"Free Speech, Gun Rights, and the Constitution":
January 26, 2011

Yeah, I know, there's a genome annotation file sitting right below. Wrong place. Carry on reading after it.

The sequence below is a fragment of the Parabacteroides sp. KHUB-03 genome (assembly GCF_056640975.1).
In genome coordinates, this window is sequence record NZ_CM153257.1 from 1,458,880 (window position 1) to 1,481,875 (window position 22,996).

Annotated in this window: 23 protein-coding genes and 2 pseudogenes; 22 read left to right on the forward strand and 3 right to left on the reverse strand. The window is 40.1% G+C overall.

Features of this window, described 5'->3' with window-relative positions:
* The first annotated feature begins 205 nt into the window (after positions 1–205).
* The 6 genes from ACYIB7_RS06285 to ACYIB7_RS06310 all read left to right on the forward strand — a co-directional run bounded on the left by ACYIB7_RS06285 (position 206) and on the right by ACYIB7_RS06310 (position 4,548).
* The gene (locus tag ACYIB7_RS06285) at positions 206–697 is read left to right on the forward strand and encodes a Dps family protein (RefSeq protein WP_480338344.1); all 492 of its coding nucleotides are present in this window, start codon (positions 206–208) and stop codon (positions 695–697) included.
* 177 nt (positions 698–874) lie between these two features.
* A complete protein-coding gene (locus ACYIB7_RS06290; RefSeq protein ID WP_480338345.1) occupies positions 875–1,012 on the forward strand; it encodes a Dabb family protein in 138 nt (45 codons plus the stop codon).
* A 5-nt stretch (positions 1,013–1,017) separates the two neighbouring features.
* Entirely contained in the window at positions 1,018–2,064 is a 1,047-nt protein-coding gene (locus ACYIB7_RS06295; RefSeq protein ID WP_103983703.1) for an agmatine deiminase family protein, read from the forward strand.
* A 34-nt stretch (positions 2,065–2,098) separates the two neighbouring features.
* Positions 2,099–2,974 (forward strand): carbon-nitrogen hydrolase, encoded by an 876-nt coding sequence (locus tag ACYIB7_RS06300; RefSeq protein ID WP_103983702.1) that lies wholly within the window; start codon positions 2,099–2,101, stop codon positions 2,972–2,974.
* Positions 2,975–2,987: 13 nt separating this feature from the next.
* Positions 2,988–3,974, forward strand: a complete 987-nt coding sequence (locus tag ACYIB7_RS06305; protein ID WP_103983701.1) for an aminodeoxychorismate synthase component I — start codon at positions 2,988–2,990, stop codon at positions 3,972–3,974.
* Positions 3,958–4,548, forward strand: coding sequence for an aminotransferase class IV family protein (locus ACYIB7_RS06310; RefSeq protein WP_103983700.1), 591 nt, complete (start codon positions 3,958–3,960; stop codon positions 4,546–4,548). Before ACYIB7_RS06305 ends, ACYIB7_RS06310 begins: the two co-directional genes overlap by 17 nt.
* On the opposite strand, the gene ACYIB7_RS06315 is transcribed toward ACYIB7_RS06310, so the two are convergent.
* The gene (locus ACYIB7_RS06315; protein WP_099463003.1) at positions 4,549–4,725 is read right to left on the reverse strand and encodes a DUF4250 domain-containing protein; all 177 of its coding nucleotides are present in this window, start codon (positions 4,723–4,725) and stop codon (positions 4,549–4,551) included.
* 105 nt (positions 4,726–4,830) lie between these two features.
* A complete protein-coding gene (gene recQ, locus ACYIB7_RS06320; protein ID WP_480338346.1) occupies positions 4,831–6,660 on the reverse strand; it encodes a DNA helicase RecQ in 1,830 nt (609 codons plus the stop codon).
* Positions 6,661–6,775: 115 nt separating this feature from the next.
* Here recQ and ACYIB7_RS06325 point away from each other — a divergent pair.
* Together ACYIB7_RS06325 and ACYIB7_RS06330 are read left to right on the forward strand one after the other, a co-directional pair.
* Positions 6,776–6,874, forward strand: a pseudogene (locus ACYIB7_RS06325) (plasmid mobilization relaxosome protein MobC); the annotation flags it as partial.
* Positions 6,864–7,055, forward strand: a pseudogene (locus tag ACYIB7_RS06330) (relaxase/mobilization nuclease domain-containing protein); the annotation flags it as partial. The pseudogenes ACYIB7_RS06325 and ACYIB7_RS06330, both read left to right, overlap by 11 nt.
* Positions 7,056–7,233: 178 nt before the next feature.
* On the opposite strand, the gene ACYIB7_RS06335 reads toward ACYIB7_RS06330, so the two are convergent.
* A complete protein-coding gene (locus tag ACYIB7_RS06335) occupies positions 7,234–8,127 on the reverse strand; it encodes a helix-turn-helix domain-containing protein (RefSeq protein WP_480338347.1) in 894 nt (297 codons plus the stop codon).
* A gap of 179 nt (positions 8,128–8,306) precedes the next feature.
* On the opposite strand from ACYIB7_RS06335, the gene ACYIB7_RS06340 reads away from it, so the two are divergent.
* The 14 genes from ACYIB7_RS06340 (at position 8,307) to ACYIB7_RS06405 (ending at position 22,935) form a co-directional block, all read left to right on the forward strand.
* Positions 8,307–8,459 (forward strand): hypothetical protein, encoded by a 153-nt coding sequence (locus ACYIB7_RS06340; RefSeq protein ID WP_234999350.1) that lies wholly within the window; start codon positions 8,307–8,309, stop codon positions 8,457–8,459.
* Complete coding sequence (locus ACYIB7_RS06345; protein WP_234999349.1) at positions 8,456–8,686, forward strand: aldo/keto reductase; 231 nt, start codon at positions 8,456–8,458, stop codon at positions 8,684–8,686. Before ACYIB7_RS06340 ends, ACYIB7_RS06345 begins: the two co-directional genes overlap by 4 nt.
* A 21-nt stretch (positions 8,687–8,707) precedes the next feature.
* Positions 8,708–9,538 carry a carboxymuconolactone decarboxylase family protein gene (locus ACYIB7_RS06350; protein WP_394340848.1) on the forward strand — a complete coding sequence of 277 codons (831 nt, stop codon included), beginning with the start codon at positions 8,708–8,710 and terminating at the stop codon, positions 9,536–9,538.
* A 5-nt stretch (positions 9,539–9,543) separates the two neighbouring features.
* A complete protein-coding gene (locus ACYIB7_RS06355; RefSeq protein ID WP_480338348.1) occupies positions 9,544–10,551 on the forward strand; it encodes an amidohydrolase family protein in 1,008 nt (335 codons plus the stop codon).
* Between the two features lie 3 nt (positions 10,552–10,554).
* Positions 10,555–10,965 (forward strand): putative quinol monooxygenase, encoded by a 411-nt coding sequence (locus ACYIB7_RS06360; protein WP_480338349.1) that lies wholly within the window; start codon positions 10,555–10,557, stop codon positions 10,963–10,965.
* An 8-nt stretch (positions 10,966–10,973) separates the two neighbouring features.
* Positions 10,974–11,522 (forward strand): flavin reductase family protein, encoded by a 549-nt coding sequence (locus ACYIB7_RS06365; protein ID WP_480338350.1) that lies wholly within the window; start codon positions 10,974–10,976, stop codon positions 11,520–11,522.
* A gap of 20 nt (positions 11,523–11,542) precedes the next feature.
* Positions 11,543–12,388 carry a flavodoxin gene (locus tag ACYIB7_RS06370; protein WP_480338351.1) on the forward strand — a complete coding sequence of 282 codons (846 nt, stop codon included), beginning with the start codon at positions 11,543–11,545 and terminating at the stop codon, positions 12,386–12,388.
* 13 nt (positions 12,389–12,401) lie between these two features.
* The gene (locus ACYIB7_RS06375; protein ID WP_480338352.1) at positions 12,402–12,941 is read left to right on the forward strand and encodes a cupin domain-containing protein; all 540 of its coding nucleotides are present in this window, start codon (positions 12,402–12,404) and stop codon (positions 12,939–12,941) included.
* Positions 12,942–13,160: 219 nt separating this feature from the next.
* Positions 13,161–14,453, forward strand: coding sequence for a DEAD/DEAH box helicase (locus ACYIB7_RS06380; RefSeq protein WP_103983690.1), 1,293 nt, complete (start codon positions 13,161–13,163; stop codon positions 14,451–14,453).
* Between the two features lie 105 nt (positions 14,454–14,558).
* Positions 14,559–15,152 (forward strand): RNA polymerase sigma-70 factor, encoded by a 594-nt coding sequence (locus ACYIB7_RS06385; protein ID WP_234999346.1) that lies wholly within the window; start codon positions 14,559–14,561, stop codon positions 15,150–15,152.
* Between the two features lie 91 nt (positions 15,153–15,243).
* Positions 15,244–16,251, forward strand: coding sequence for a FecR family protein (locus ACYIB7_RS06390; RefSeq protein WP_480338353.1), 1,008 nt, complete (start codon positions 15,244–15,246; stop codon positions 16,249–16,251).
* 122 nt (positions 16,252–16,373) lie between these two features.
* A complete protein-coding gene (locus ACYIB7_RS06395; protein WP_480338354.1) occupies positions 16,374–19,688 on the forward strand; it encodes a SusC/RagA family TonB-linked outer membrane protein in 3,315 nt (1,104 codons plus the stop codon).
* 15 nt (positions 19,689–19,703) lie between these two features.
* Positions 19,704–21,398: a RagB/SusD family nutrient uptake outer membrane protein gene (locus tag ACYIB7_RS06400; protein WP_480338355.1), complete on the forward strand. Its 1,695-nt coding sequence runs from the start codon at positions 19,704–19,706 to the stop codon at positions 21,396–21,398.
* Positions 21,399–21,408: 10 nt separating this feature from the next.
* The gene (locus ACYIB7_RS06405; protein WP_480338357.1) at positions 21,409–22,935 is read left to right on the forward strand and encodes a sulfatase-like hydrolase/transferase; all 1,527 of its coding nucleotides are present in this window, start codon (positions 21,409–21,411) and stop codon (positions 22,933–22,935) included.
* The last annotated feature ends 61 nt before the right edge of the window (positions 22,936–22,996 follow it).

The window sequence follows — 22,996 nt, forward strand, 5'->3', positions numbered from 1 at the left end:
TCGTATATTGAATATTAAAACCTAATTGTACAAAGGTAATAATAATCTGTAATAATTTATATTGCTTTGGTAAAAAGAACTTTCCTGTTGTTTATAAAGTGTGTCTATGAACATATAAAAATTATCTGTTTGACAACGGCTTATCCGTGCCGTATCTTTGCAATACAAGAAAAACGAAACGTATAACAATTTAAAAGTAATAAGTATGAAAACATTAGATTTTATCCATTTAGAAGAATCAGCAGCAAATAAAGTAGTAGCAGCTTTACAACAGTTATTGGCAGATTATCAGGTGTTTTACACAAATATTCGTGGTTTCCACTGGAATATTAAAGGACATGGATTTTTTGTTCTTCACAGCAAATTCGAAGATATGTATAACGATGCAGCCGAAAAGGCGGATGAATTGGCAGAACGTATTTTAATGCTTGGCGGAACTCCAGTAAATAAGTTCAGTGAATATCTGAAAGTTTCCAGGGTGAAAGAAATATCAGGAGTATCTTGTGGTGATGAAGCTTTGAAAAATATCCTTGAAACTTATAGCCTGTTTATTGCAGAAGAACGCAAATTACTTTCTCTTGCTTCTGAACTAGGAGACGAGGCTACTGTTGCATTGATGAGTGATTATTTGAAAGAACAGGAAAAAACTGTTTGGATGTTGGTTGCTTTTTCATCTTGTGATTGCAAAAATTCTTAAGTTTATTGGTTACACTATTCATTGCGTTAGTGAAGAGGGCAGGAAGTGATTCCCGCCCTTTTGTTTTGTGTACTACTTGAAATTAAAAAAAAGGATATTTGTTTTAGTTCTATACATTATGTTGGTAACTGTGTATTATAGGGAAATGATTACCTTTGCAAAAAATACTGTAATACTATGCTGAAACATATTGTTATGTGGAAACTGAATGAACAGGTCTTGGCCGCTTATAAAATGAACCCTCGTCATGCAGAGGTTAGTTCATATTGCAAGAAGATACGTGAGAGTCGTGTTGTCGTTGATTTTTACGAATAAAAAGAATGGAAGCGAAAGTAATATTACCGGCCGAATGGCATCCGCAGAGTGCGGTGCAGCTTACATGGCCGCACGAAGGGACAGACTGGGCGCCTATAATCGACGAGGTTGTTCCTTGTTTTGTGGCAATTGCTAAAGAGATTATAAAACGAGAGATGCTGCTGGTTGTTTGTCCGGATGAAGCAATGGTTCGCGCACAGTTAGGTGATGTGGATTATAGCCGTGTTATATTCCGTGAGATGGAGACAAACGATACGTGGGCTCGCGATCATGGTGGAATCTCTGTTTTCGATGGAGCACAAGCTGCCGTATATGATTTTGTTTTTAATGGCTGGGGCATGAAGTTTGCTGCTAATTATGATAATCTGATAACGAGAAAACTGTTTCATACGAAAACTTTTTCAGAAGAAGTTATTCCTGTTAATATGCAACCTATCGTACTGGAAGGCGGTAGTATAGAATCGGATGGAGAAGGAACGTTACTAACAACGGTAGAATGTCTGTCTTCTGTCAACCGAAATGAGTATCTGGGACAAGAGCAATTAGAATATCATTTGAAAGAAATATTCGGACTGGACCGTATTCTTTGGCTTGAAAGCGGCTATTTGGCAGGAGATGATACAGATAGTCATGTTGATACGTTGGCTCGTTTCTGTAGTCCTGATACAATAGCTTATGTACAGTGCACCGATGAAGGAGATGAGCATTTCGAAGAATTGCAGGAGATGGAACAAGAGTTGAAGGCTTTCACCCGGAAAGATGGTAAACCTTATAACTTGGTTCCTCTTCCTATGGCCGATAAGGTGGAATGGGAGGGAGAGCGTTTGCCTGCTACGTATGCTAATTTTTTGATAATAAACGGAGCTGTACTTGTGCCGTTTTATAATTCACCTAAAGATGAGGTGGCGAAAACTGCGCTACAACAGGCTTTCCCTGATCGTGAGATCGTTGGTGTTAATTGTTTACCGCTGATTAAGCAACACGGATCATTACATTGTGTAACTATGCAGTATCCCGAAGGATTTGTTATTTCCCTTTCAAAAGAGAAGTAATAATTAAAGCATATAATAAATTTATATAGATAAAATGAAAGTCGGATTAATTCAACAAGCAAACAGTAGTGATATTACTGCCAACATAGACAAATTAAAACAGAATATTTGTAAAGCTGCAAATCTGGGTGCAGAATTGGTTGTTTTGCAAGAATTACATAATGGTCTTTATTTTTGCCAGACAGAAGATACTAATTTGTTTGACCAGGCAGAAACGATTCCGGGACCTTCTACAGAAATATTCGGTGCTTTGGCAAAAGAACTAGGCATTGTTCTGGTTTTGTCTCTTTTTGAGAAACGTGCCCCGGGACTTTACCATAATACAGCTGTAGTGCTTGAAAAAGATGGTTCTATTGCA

At this evening fireside conversation, students joined Maurer Law professors Fred Cate and David Williams and professor Beth Cate of the IU General Counsel's Office and SPEA to discuss free speech, fair speech, gun rights, and the Constitution. This program was organized to address the Janurary 8th Tucson shooting and the related first and second amendment concerns that were raised in headlines throughout the country: Does the First Amendment protect offensive speech? -angry speech? -hate speech? -threatening speech? Does the Second Amendment protect the right to bear a semi-automatic weapon like the Glock, with a 30-bullet clip, that was used in the recent Tucson shootings? Should politicians and the media avoid the use of the crosshair or similar symbols to make their points? -lower their voices and be nicer to each other? Should the response to the Tucson shootings be to try to improve the tone of political discourse, pass new gun laws, something else? Are your rights-and responsibilities-the same on campus as they would be elsewhere, including online? -on the job and off? Beth Cate is Associate General Counsel for Indiana University and practices in a variety of areas, with emphases on intellectual property law and the law and ethics concerning research and the use of information technologies. Fred Cate is a Distinguished Professor and C. Ben Dutton Professor of Law and director of the IU Center for Applied Cybersecurity Research. He specializes in privacy, security, and other information law issues, and appears regularly before Congress, government agencies, and professional and industry groups. He is the author of many articles and books, including The Internet and the First Amendment, and appears regularly in the popular press. David Williams is the John S. Hastings Professor of Law and the director of the Center for Constitutional Democracy in Plural Societies. He has written "on constitutional design, Native American Law, the constitutional treatment of difference, and the relationship between constitutionalism and political violence" and is the author of The Mythic Meanings of the Second Amendment: Taming Political Violence in a Constitutional Republic. The event was co-sponsored by the Wells Scholars Program.